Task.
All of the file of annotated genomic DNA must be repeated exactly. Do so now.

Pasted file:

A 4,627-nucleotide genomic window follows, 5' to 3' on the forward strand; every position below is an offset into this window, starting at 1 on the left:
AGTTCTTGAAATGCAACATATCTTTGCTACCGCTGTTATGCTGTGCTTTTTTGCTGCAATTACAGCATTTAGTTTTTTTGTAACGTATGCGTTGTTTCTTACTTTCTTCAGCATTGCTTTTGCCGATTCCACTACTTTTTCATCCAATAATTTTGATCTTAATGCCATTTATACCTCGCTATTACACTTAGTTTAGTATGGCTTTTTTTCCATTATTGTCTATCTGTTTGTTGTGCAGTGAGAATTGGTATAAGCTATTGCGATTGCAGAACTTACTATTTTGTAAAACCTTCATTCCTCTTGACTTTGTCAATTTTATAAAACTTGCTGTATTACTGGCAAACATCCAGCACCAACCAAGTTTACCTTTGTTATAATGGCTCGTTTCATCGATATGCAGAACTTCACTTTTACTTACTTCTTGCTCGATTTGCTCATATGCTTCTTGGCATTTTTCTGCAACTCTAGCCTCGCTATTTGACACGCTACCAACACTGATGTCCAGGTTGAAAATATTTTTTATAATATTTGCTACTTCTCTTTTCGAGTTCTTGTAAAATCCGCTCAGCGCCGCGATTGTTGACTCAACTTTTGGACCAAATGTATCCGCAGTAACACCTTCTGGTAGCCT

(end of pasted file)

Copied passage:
A 4,627-nucleotide genomic window follows, 5' to 3' on the forward strand; every position below is an offset into this window, starting at 1 on the left:
AGTTCTTGAAATGCAACATATCTTTGCTACCGCTGTTATGCTGTGCTTTTTTGCTGCAATTACAGCATTTAGTTTTTTTGTAACGTATGCGTTGTTTCTTACTTTCTTCAGCATTGCTTTTGCCGATTCCACTACTTTTTCATCCAATAATTTTGATCTTAATGCCATTTATACCTCGCTATTACACTTAGTTTAGTATGGCTTTTTTTCCATTATTGTCTATCTGTTTGTTGTGCAGTGAGAATTGGTATAAGCTATTGCGATTGCAGAACTTACTATTTTGTAAAACCTTCATTCCTCTTGACTTTGTCAATTTTATAAAACTTGCTGTATTACTGGCAAACATCCAGCACCAACCAAGTTTACCTTTGTTATAATGGCTCGTTTCATCGATATGCAGAACTTCACTTTTACTTACTTCTTGCTCGATTTGCTCATATGCTTCTTGGCATTTTTCTGCAACTCTAGCCTCGCTATTTGACACGCTACCAACACTGATGTCCAGGTTGAAAATATTTTTTATAATATTTGCTACTTCTCTTTTCGAGTTCTTGTAAAATCCGCTCAGCGCCGCGATTGTTGACTCAACTTTTGGACCAAATGTATCCGCAGTAACACCTTCTGGTAGCCT